There's a new art-and-technology alliance in town, a partnership between Qualcomm Institute (QI) at UC San Diego and San Diego Art Institute (SDAI) in Balboa Park . This means new opportunities for collaborations between artists and researchers, as evidenced in SDAI's latest exhibition "Rising Tide."
The show actually features three artists whose pieces encompass the full expanse of a rising tide, from no-tech to low-tech to high-tech.
There's Jana Brike's "Sea of Change," a series of paintings representing female figures, ranging in age from very young to very old, all frolicking by the seashore. The site-specific installation here was inspired by Mark Rothko 's chapel, "where meditation and modern art meet."
Then there's Francisco Eme's multimedia "Parallel Planes," a set of sculptures, photographic projections, English and Spanish audio recordings and works on paper that deal with language and identity on both sides of the border. Visitors are invited to interact with the projections by adding their own tweets in Spanglish.
Finally there's Jacob Sundstrom, a UCSD grad student in computer music whose room-size coral reef installation "Erasure" is the first example of the QI/SDAI collaboration.
The piece originated in a seminar called "Hearing Seascapes" that Sundstrom took with QI composer-in-residence Lei Liang and a diverse group of students — composers, performers, writers and techies. "Erasure" — a sound-and-video loop in which a reef degrades and then regenerates — was originally shown as an end-of-class demo, conceived by Sundstrom and executed with the help of three other Ph.D.-track stars: Anthony Vine and Fiona Digney (music) and Vid Petrovic (computer science/engineering).
Sundstrom used the coral reef as a metaphor for the grieving process. "There was a personal experience I needed to work through," he explained. "My mind was writhing, trying to deal with a difficult new reality, breaking down in different ways; it was like a cloud of polyps exploding a reef from the inside, until it collapses. As I got myself together, the piece came together. Gradually, the reef recreates itself."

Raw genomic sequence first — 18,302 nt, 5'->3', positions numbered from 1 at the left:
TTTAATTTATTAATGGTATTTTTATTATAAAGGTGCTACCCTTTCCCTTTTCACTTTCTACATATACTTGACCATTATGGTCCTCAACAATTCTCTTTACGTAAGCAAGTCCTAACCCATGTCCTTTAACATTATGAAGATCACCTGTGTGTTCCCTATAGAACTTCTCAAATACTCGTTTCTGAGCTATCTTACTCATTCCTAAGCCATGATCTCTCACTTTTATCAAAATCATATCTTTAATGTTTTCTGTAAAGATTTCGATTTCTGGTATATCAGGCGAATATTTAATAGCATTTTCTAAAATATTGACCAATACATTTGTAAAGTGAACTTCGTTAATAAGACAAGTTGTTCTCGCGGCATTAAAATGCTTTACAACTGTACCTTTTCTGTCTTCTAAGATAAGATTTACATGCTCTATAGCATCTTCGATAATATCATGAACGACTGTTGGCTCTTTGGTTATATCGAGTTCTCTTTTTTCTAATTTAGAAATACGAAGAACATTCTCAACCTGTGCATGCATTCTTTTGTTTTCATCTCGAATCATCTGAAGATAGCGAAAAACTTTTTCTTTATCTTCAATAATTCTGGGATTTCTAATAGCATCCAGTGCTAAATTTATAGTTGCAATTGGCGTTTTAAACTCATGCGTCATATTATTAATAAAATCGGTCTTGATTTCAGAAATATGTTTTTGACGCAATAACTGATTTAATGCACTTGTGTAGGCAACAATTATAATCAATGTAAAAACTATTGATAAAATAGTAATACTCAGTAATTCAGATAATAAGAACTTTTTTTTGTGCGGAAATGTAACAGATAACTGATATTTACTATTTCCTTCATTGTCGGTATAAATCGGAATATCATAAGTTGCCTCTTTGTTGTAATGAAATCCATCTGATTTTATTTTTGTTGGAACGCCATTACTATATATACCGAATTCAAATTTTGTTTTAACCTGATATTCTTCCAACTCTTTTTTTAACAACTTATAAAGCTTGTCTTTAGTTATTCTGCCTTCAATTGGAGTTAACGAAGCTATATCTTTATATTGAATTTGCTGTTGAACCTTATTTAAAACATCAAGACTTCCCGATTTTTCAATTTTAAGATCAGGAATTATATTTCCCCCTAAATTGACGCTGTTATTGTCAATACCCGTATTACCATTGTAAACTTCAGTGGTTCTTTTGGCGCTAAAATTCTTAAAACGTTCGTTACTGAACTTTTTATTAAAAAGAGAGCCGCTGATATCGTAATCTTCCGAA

Sundstrom is headed for a Ph.D. in music, but he calls his website "notthatintomusic.com"
"I don't want to pigeonhole myself into being a composer," he said. "I just like to make things. I make things you can listen to, look at, and walk into." Another of his makings — "Thoughts on Rorschach," sounds and visuals he created from recordings of his brainwaves while looking at inkblots — has a small alcove to itself in "Rising Tide."
SDAI executive director Jacqueline Silverman said she first saw "Erasure" on a visit to the QI Labs in January. For some time, SDAI had been interested in using technology to enhance the museum-going experience, and she was impressed with the work going on at QI, that she described as "gorgeous original music and images, with big ideas behind them." Shortly after, the partnership began taking shape.
At the opening reception for "Rising Tide," she explained: "My work has always been about forging partnerships, and our collaboration with QI will not only lead to the creation of cutting-edge pieces that viewers can access through technology but also to the creation of a new generation of artists."
And Pete Garcia, a member of SDAI's board of directors, added: "It's Art and Science: A Love Story ... like 'Romeo and Juliet,' but with a happy ending."
For the happiest experience of "Rising Tide," read the detailed wall labels that accompany each installation; they'll increase your appreciation of both the science and the art. And take your time. Each piece, in its own way, is a meditation.
• IF YOU GO: "Rising Tide" is up through through Sunday, Jan. 6, 2019 at San Diego Art Institute, 1439 El Prado in Balboa Park, San Diego. Hours: 10 a.m. to 5 p.m. Tuesday-Friday; noon to 5 p.m. Saturday and Sunday. Closed Mondays and major holidays. (619) 236-0011. sandiego-art.org